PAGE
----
This campaign raised awareness on something that matters and got the buy-in of their target audience to change behaviour. They got the brand upfront, recieved a significant amount of coverage around the opinion of the Oxford University Press and did very well on a small budget.

Finalists:

  • Cowshed and The Open University in Wales
    Graduation Ceremony 2018
  • Gerard Kelly & Partners
    GL Assessment: A Dangerous Diet
  • Livewire PR
    Autism with Attitude: Challenging perceptions and celebrating achievement
  • Loughborough University
    Heart 2 Heart

Winner entry:

Brief and objectives:

As a charitable organisation and one that engages with teachers on a daily basis, our thought leadership strategy at Oxford University Press (OUP) is motivated by the desire to further the impact of our publishing and address the barriers preventing children from accessing education. We were looking for an opportunity to solidify our position as the experts in children’s language.

The ‘Why closing the word gap matters’ campaign aimed to;

  • Use our understanding of the issue to alert policymakers, schools, teachers, and parents to the word gap problem, including amplifying the voice of teachers
  • Collaborate with policymakers, influencers, parents, and teachers to suggest new approaches for improving children’s vocabulary.
  • Connect teachers with our high quality curriculum resources, specifically designed to address vocabulary challenges.

The idea, research and planning:

The word gap (a situation in which many children start school understanding significantly fewer words than their counterparts) is a current and compelling issue. Our working group agreed to focus on it because it is firmly our area of expertise, providing the opportunity for us to have a direct impact.

It was clear from the beginning that the Department for Education (DfE) was a priority campaign audience, in order to make changes to education policy. Teachers and school leaders were also vital in providing solutions, and we wanted to advocate for them in the public sphere as many already understood what needed to change. Parents were integral to supporting teachers and adding political pressure, but also to understanding their own role in their children’s language development.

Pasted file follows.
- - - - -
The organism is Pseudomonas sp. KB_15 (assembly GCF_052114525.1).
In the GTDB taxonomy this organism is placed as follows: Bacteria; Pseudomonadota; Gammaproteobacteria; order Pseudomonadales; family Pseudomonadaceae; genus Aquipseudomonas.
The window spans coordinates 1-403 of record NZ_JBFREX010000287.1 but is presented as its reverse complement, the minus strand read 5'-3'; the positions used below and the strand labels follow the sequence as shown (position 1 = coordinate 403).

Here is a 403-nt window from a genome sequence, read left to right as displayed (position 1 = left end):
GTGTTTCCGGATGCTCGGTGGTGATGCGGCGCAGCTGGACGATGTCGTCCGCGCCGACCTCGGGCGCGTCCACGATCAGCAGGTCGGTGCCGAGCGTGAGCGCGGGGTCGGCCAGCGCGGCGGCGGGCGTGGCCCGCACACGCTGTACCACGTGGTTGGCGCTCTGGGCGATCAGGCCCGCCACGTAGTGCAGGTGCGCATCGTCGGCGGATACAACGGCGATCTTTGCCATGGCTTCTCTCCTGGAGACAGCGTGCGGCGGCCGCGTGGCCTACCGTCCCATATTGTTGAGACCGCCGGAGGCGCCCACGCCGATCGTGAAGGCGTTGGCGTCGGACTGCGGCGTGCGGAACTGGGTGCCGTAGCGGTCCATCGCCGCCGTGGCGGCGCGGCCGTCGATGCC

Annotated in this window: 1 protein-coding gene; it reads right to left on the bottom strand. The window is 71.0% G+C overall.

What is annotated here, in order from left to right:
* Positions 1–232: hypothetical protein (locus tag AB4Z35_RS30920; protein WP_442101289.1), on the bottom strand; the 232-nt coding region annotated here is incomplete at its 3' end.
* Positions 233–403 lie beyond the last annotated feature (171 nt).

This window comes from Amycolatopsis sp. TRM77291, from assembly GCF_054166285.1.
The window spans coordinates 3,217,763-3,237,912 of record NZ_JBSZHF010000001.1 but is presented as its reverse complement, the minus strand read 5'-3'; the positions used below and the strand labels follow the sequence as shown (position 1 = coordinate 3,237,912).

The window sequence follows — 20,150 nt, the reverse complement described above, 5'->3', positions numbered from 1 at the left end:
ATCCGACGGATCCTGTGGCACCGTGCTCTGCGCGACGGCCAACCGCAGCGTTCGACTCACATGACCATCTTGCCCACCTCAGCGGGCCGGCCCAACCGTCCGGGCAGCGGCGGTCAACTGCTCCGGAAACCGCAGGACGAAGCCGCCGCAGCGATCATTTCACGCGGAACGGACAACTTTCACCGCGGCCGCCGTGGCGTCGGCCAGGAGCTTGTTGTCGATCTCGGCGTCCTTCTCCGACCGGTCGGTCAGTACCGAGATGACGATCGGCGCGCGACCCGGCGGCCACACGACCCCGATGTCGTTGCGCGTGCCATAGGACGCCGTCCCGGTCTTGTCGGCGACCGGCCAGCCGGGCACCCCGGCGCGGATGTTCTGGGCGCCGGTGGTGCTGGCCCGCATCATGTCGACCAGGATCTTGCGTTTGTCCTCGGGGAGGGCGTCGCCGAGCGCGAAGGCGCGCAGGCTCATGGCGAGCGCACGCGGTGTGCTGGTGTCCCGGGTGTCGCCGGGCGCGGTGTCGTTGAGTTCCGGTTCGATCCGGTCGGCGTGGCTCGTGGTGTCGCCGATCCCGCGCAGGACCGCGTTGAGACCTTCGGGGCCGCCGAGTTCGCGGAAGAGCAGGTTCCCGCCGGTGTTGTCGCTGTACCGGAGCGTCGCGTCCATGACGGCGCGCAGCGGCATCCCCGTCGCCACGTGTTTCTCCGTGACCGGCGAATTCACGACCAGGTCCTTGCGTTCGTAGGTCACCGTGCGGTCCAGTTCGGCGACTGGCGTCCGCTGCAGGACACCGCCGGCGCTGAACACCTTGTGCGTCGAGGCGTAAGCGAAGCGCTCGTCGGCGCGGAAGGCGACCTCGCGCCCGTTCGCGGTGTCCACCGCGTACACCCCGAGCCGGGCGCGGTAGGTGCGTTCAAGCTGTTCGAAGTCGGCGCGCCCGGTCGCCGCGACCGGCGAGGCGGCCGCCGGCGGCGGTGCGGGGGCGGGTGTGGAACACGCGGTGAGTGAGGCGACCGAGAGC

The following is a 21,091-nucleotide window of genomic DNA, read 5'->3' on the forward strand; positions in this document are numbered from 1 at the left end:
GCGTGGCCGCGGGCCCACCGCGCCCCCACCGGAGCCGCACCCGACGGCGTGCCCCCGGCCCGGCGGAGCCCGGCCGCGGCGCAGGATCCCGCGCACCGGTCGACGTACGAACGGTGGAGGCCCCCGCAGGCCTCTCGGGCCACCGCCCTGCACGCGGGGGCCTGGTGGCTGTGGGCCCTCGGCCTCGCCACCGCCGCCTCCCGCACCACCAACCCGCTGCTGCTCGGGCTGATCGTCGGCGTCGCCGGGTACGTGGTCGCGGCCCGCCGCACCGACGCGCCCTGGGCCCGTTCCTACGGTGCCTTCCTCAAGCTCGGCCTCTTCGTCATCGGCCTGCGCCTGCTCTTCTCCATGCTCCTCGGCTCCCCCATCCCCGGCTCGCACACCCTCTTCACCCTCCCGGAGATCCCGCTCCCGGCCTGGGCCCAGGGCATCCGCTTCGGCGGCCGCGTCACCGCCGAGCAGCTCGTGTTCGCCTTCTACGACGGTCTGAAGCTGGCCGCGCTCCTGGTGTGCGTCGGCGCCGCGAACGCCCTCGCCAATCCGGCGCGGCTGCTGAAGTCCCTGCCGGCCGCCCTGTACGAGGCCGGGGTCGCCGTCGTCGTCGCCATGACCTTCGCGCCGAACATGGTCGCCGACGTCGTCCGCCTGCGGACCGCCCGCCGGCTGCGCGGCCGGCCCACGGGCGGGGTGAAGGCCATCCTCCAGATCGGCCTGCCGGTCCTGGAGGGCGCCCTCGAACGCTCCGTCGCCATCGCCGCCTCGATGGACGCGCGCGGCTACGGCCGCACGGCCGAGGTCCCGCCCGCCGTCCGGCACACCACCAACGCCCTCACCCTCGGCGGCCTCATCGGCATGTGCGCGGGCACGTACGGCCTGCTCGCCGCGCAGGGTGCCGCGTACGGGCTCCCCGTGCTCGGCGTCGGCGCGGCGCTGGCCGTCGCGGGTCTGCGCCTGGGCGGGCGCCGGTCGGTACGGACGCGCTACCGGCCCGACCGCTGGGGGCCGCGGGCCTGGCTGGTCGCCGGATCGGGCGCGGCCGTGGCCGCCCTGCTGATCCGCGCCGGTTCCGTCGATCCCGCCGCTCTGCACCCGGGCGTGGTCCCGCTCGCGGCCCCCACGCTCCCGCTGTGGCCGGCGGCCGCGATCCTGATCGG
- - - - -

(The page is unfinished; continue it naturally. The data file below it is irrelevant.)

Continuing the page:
Early on, we conducted original market research using our established teachers forum. We also consulted our extensive network of education experts on the issue, and invited them to contribute to the report. The research results and influencer contributions formed the basis of ‘The Oxford Language Report’ – the publication which sat at the core of our campaign.

We planned an integrated campaign, using PESO principles, in order to reach our core audiences and deliver the policy and behaviour changes we sought.

Strategy, tactics, creativity and innovation:

The report launch created a dynamic call to action which reverberated across the education space. We identified the phrase ‘word gap’ as one already being used to describe the issue, including the use of #wordgap on social media. Using this phrase repeatedly in the report, our media interviews, marketing materials and SEO activities emphasised our role as thought leaders on the issue.

Early engagement with the DfE enabled us to prepare them, understand alignment with policy, and get their support in furthering the reach of the report. We sent them indicative content, met in advance, and contacted on launch. Preparing spokespeople for media in advance gave us a larger share of voice on the day, and provoked discussion among a broader audience.